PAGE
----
X-Men Worlds Apart #4, written by Christopher Yost and penciled by Diogenes Neves, is the reason I go to the comic store.
Not only does it feature perhaps my favorite X-Man Storm in her own 4-issue miniseries, each installment of which was stellar, but it does her justice. Ororo Munroe is one of the most dynamic of X-Men; an orphan, a thief, a Goddess, an X-leader, and now a wife and Queen of Wakanda. Yost not only acknowledges all of these facets, but reveals a natural inherent self-doubt, specifically when the Shadow King turns all the other X-Men against her and releases their darkest criticisms, all of which she feels herself.
Yost plays out the grand battle and Storm's inevitable triumph ingeniously. He merges the old, deep, classic history of the X-Men (with Cyclops venting his past wound over losing a one-on-one battle for leadership with Storm when she was powerless in Uncanny X-Men #201) with the new modern story lines (having the Panther God hide in her mind and devour the Shadow King when he takes the bait).
The premise of the series was to explore Storm's role in this new post M-day, post-marriage age of the X-Men. Is she a Queen before a mutant? A leader or a reservist? A wife or a teacher? How essential is she to the multiple worlds she now inhabits? The answer, though perhaps predictable, is reassuring and in character. She can do it all. Ororo Munroe has no limits. She feels the responsibility of the mutant race, of her Wakandan people, and regular innocent lives with equal depth. And she, like Batman, rises to the challenge of that responsibility, and does not accept failure.
In her showdown with Cyclops Yost and Neves give us some chillingly awesome action panels. In one Cyclops opens at Storm with a full optic blast, and standing stock still she calls down a bolt of lighting that crashes directly in front of her, scattering his energy and protecting her. Immediately after she lunges toward Cyclops to confront him hand-to-hand, whipping up winds so powerful that they actually blow his optic beam off their path. (A la Vulcan in Deadly Genesis, only much more raw and visceral.) These are the kind of comic battles that satisfy the most avid fan, while providing us with never-considered possibilities.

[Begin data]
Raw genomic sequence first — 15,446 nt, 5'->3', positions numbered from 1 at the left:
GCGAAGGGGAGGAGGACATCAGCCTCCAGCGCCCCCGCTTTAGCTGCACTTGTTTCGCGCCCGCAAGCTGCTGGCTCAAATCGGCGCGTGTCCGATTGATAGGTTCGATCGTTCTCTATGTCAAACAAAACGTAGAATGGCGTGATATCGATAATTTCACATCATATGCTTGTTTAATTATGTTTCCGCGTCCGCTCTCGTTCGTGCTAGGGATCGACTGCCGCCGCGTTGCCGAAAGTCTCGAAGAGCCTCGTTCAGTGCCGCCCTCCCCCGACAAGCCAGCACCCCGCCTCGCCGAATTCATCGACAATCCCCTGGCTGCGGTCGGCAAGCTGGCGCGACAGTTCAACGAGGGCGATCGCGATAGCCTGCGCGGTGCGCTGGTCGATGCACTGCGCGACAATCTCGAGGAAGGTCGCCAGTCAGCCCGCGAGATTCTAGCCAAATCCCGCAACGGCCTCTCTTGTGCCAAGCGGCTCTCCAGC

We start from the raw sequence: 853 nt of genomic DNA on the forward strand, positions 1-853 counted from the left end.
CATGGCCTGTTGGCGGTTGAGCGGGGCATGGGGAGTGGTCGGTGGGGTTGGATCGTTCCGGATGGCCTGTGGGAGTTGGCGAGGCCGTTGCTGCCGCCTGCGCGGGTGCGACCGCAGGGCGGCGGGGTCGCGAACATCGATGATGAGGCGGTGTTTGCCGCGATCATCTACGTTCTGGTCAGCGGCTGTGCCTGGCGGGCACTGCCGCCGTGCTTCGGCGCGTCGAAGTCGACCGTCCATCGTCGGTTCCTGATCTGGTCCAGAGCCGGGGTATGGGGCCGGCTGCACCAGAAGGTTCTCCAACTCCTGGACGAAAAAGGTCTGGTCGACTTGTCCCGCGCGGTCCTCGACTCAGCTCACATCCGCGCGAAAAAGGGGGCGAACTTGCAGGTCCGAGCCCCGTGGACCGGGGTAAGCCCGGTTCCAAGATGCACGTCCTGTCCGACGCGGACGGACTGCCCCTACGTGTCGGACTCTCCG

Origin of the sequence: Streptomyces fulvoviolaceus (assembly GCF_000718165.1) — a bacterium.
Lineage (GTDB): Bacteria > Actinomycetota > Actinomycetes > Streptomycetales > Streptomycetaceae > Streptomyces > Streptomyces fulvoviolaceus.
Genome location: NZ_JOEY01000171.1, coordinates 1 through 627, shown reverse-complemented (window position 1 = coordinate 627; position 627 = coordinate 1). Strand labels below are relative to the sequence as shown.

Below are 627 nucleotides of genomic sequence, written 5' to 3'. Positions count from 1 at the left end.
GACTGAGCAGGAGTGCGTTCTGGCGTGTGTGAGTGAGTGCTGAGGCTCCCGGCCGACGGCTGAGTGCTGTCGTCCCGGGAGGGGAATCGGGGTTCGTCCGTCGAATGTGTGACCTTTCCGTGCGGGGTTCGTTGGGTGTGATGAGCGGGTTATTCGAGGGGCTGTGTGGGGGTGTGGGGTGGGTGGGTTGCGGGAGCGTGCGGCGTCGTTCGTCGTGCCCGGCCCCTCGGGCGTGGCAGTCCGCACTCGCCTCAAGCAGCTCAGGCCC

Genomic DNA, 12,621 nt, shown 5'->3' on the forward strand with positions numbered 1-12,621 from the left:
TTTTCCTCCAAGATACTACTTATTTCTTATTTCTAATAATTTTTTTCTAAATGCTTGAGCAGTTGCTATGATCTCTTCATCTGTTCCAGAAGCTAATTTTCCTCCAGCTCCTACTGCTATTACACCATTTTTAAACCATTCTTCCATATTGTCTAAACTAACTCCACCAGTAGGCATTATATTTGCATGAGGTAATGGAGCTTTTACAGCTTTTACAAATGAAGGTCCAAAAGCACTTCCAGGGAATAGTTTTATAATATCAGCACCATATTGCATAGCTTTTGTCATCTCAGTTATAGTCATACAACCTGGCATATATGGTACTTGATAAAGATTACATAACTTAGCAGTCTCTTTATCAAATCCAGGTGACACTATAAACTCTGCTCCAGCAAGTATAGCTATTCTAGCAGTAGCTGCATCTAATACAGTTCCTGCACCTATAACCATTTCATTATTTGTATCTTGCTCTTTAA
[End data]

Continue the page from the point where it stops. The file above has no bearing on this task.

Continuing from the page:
Another minor element that I thoroughly appreciated was the limited exploration of Ororo and Emma Frost's relationship. Often strained, and at times in the past completely opposed, Yost begins to bridge the gap between the two in a natural way. When Storm confronts the amassed X-Men who have been possessed by the Shadow King, she thinks to herself how there is only "one hope" she has to win the battle without hurting her teammate. Unfortunately Emma is knocked unconscious at that point, but Storm's acknowledgment of her considerable power and skill, as well as the humble friendly willingness to ask her for help, proves her confidence in Emma's new leadership. In the end, when all is resolved, Emma quietly thanks her for saving Cyclops, and Storm in return thanks her for making him happy. Perhaps an obvious truth, but one never voiced before.
Storm comes across as the hero she is, an equal if not superior to her husband the King of Wakanda and Cyclops the First X-Man. But her humanity comes through too, her life as a woman finally starting to fall in place in a way she never managed in all her years prior. The final page of Storm flying beside the Blackbird and declaring her lack of limits, much like the final page of Pixie's earlier X-issue, makes me grin like a goofy 12 year old.
So Cheers, Mr. Yost. And thanks. I hope Storm remains in your able hands for at least a few more stories.